Provided by DaVita® Dietitians
Maintaining phosphorus and parathyroid hormone (PTH) in safe ranges is important for all dialysis patients. One of the reasons why an increase in PTH is common with kidney failure is because as blood phosphorus levels rise, so do PTH levels. That’s why it’s vital for dialysis patients to have regular blood tests to monitor these two lab values. Diet, adequate dialysis treatments and medications all play important roles in managing phosphorus and PTH.
Phosphorus is a mineral found in many foods, but is especially high in dairy products, beans, whole grains, starchy vegetables, chocolate and cola. Strong bones and teeth depend upon phosphorus. It also helps convert food into energy and stabilize the body’s metabolism. Healthy kidneys release extra phosphorus into the urine; however, kidney disease can prevent the body from getting rid of the excess. High amounts of phosphorus cause problems with the bones and heart. Maintaining a phosphorus goal between 3.0 and 5.5 is ideal for dialysis patients. If phosphorus is too high, patients can experience the following:
PTH is made by the parathyroid glands. These are small glands located behind the thyroid gland in the neck. The parathyroid glands regulate calcium and phosphorus levels in the blood. If the blood calcium becomes low, the parathyroid gland will respond by producing more PTH. PTH will pull calcium from the bones to correct the low blood calcium level. If patients don’t keep PTH levels in the safe range of 150 to 600, they risk the following:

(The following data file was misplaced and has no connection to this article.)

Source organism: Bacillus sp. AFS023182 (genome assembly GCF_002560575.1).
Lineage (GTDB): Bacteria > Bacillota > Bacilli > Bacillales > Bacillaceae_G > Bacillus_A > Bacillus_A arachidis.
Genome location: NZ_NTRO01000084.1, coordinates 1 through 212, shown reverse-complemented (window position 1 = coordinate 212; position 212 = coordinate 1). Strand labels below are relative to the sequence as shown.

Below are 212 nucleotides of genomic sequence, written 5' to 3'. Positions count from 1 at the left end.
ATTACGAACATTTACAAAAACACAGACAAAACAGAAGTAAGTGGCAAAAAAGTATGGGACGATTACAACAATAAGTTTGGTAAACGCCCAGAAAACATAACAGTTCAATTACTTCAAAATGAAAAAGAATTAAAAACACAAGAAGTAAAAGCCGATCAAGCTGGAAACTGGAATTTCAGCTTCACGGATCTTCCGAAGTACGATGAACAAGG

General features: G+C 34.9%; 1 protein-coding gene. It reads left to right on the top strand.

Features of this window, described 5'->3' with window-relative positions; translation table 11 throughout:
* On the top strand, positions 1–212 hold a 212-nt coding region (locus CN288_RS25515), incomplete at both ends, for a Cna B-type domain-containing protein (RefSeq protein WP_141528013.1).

*PTH goal may vary for some individuals.
Taking an active role in your healthcare is important in maintaining healthy phosphorus and PTH levels in your blood. Knowing lab results, consulting with a doctor regularly and following a low-phosphorus diet can help. Here are some preventive measures to help you reach phosphorus and PTH goals:
Maintaining the proper phosphorus and PTH levels is crucial for people with CKD and those on dialysis. Being proactive, knowing what your phosphorus and PTH levels are, following your prescribed treatments and avoiding food high in phosphorus can help overall health.
This site is for informational purposes only and is not intended to be a substitute for medical advice from a physician.
Please check with a physician if you need a diagnosis and/or for treatments as well as information regarding your specific condition. If you are experiencing urgent medical conditions, call 9-1-1